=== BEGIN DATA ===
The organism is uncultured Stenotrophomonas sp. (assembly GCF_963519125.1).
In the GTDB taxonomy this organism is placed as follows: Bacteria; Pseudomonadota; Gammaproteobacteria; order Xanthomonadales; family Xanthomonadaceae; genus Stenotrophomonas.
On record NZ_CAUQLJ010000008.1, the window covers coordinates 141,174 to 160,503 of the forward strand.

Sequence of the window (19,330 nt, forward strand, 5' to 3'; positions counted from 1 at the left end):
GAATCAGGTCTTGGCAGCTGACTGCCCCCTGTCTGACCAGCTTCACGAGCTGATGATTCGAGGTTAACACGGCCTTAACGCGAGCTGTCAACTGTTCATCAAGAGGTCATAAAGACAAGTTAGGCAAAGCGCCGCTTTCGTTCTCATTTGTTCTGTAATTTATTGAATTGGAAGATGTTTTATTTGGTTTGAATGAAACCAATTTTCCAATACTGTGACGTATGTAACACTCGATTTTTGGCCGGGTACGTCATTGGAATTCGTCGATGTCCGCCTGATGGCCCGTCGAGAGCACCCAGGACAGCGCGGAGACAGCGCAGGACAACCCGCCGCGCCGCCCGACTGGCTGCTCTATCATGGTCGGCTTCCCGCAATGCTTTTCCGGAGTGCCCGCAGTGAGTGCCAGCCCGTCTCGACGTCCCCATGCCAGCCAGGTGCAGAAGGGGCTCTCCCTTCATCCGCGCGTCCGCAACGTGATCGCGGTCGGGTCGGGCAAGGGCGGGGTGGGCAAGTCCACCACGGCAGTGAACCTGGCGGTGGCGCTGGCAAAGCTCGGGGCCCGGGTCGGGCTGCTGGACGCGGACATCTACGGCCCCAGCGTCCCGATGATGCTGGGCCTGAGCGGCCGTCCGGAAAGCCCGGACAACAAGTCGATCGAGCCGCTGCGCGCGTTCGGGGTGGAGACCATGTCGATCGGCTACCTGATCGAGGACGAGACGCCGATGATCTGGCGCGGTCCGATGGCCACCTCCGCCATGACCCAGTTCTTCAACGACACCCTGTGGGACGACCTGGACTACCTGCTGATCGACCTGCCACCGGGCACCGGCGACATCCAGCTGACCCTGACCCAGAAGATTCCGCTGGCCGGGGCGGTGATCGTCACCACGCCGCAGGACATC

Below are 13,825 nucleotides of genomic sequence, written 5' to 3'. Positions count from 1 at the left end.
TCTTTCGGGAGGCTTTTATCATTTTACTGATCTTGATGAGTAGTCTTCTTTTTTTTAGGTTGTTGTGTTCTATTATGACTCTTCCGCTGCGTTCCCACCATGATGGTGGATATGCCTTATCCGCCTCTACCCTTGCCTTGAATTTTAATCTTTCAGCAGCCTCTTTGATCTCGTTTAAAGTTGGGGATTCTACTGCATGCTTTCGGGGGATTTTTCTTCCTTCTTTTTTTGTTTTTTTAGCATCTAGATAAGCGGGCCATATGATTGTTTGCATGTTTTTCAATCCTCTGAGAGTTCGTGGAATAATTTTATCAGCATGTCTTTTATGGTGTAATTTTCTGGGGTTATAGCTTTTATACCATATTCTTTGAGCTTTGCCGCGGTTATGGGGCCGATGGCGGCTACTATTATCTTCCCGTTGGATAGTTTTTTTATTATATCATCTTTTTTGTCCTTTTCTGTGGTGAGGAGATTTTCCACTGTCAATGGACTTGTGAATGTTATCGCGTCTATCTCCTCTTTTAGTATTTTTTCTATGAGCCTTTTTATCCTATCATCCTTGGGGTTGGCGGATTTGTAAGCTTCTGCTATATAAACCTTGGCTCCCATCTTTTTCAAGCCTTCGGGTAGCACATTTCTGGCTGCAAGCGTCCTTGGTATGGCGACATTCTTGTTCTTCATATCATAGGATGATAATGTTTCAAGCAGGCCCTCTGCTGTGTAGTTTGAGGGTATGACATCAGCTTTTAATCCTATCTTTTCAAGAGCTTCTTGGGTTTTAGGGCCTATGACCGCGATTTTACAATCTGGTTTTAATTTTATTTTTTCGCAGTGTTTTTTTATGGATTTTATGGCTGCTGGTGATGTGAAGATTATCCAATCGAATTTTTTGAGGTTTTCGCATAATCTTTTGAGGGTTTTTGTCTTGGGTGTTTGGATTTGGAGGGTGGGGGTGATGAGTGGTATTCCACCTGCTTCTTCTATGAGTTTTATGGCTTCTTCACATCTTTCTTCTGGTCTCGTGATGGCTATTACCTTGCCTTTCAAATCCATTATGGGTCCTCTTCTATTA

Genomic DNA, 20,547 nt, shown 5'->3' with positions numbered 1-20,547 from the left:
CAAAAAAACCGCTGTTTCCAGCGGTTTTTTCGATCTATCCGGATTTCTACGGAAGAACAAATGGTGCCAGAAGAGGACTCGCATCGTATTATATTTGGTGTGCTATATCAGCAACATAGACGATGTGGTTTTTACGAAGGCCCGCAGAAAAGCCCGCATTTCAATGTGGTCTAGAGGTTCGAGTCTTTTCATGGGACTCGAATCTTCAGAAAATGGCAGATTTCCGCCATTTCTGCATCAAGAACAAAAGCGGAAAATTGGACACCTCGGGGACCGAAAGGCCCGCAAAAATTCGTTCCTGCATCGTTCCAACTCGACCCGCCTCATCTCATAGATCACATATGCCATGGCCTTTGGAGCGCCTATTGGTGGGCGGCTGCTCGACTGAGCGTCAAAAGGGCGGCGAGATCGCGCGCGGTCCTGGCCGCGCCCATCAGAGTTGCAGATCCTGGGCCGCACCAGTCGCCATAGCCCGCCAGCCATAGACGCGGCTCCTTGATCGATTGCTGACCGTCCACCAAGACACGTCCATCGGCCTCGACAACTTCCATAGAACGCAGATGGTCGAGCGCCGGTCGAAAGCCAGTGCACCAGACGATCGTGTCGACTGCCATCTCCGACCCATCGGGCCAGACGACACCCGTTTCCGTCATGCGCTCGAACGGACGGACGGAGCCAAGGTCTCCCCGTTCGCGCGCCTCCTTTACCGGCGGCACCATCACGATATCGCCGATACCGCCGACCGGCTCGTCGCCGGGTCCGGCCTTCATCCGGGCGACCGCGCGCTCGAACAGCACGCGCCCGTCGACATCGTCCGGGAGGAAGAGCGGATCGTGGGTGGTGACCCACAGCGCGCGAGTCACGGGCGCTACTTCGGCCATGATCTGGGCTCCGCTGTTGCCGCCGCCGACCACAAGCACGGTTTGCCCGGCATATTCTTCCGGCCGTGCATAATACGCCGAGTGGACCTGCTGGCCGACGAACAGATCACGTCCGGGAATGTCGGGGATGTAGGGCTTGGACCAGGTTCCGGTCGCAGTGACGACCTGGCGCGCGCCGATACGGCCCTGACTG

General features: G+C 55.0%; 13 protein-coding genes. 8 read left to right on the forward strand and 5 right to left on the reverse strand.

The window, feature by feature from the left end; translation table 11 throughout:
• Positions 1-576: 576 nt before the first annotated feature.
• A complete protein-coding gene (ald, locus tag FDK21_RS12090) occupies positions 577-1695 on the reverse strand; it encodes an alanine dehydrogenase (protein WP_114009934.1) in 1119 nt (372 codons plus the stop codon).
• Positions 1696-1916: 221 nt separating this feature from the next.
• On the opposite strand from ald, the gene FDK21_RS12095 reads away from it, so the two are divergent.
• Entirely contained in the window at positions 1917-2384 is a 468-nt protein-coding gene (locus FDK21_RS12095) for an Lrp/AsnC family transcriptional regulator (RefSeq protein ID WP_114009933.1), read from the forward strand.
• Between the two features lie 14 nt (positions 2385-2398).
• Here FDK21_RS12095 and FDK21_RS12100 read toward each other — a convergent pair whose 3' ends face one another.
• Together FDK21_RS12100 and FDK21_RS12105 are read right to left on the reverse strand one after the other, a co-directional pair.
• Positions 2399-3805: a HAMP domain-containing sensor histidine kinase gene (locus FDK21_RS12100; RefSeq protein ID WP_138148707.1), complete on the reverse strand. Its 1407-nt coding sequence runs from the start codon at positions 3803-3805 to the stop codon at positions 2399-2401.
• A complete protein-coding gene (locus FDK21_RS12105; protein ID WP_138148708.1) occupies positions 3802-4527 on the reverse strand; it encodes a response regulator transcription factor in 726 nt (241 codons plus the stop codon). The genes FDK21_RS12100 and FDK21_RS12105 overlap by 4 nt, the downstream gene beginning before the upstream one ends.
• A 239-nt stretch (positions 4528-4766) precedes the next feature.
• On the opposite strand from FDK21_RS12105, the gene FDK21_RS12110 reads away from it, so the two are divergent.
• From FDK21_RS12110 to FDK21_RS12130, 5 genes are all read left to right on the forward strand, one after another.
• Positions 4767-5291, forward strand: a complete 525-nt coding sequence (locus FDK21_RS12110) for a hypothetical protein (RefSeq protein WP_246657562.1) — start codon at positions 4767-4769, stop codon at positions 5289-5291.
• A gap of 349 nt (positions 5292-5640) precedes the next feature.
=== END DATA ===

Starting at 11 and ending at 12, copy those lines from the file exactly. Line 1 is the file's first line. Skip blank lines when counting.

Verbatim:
The window, feature by feature from the left end; translation table 11 throughout:
• Positions 1-576: 576 nt before the first annotated feature.